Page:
This differential result of FRS manipulation in benign and malignant cells was investigated further as a therapeutic concept in radiation assays. Growth factor induced MAPK activation following radiation exposure is known to have a protective effect from cell death and enhance cell recovery [23,24,36,37]. We tested the principle of manipulating FRS2 and FRS3 as a mechanism of inhibiting MAPK signalling concurrent with radiation therapy. In these experiments we confirmed a synergistic benefit of FRS2 and FRS3 inhibition and radiation therapy. These findings are in agreement with previous studies showing that receptor tyrosine kinase inhibition increases the sensitivity of breast cancer and glioblastoma cells to radiation [38-40]. Crucially, this synergistic effect was only observed in prostate cancer cells and not in benign cells. These results require further validation in planned future work and with stably suppressed FRS2 and FRS3 cells and with different measurements of cell death to test apoptosis. Nevertheless, they do suggest the potential for using FRS2 and FRS3 as a target to achieve selective enhancing of radio-toxicity in tumours with relative sparing of benign tissue. Thus while FRS2 and FRS3 may not be over-expressed in cancer, they may still conceivably be a viable target if their inhibition is selectively effective in cancer but not benign cells.

Conclusion

In conclusion this is the first study to investigate FRS2 and FRS3 in prostate cancer. FRS2 and FRS3 exhibit functional redundancy in prostate cancer cells and dual inhibition effectively blocks intracellular signalling and the mitogenic effects of multiple FGFs. We also show that neither FRS2 nor FRS3 are apparently over-expressed in cancer and acknowledge that this does limit their attractiveness as a therapeutic target. Preliminary results of down-regulation in combination with a cytotoxic therapy however do suggest that targeting FRS2 and FRS3 may be specifically effective in cancer cells. Taken together we believe that these results justify further studies to investigate FRS2 and FRS3 in FGFR binding and signalling in the prostate and define mechanisms by which FRS2 and FRS3 targeting appears to be more detrimental to cancer cells. These experiments may yet show that they are valid targets to disrupt global FGF signalling most likely as an adjunct to standard cytotoxic therapies.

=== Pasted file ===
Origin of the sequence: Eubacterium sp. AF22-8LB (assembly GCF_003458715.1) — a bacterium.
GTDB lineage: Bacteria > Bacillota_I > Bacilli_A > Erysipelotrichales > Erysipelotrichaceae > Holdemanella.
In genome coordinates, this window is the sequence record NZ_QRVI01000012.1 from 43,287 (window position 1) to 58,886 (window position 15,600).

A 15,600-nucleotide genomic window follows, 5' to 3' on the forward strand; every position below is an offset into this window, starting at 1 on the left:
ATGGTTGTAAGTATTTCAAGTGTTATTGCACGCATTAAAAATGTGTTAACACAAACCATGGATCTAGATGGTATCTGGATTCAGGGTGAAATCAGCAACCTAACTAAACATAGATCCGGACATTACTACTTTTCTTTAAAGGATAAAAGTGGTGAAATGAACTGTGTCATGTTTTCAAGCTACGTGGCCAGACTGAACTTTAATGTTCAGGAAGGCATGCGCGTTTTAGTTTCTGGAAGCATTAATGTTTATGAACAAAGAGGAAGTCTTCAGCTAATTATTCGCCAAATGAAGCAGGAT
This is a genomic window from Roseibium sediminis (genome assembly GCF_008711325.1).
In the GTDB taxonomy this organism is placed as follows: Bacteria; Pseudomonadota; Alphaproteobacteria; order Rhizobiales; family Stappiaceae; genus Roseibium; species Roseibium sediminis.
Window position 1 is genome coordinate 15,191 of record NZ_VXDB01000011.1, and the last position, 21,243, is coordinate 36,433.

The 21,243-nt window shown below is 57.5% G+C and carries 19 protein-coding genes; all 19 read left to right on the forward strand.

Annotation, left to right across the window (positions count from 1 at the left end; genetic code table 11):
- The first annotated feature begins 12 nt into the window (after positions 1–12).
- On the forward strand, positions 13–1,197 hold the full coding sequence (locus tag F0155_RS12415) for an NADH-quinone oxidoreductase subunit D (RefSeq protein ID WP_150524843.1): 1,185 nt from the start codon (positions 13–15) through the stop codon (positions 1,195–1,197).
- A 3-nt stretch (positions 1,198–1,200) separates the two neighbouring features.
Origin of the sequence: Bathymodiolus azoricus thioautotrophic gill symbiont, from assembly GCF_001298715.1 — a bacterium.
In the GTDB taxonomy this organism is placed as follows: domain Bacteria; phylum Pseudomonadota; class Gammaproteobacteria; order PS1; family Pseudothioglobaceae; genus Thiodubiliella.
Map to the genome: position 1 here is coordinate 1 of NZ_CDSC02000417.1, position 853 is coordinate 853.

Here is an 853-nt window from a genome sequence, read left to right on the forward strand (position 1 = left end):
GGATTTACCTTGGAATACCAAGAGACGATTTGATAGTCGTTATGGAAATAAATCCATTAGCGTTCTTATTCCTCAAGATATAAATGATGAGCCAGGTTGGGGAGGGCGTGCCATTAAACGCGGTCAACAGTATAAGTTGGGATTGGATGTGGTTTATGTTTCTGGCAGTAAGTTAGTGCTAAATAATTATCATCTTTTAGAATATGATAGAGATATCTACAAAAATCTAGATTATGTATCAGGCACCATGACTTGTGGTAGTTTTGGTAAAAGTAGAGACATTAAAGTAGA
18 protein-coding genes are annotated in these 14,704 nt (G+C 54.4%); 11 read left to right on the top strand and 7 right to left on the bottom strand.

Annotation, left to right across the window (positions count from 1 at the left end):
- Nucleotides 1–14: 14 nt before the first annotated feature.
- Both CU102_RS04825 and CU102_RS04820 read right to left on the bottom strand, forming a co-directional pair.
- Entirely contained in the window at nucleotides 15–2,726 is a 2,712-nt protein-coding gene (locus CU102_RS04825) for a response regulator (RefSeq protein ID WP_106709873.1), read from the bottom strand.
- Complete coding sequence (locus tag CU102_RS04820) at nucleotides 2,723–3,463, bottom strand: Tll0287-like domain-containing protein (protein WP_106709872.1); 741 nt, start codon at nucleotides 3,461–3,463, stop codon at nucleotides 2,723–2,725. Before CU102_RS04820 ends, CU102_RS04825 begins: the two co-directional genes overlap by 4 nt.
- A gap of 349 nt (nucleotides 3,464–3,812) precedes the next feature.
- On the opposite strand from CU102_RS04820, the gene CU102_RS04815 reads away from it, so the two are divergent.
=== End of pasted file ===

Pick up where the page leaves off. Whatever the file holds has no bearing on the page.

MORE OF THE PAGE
Competing interests

The authors declare that they have no competing interests.

Authors' contributions

VJG conceived, designed and supervised the study and interpreted the data. TV and SD carried out cell based expression studies, experiments and assays, AJ and NK carried out the clinical tumour micro-dissection and expression profiles. SM provided the FRS construct and FRS antibody. VJG and TV drafted the manuscript. All authors have read and approved the manuscript.

Acknowledgements

We are grateful to Satoshi Hori and James Sewell for help in double scoring the TMA. We are grateful to Professor Craig Robson for the prostate tissue microarray. This project was funded by Cancer Research UK, the Ralph Shackman Trust and the Evelyn Trust, Cambridge.

References

  1. Turner N, Grose R: Fibroblast Growth Factors. From development to cancer.

    Nat Rev Cancer 2010, 10:116-129. PubMed Abstract | Publisher Full Text OpenURL

  2. Knights V, Cook SJ: De-regulated FGF receptors as therapeutic targets in cancer.

    Pharmacol Ther 2010, 125:105-117. PubMed Abstract | Publisher Full Text OpenURL

  3. Murphy T, Hori S, Sewell J, Gnanapragasam VJ: Expression and functional role of negative signalling regulators in tumour development and progression.

    Int J Cancer 2010, 127:2491-2499. PubMed Abstract | Publisher Full Text OpenURL

  4. Gnanapragasam VJ, Robinson MC, Marsh C, Robson CN, Hamdy FC, Leung HY: FGF8 isoform b expression in human prostate cancer.

    Br J Cancer 2003, 88:1432-1438. PubMed Abstract | Publisher Full Text | PubMed Central Full Text OpenURL

  5. Sahadevan K, Darby S, Leung HY, Mathers ME, Robson CN, Gnanapragasam VJ: Selective over-expression of fibroblast growth factor receptors 1 and 4 in clinical prostate cancer.

    J Pathol 2007, 213:82-90. PubMed Abstract | Publisher Full Text OpenURL

  6. Murphy T, Darby S, Mathers ME, Gnanapragasam VJ: Evidence for distinct alterations in the FGF axis in prostate cancer progression to an aggressive clinical phenotype.

    J Pathol 2010, 220:452-460. PubMed Abstract | Publisher Full Text OpenURL

  7. Feng S, Wang F, Matsubara A, Kan M, McKeehan WL: Fibroblast growth factor receptor 2 limits and receptor 1 accelerates tumorigenicity of prostate epithelial cells.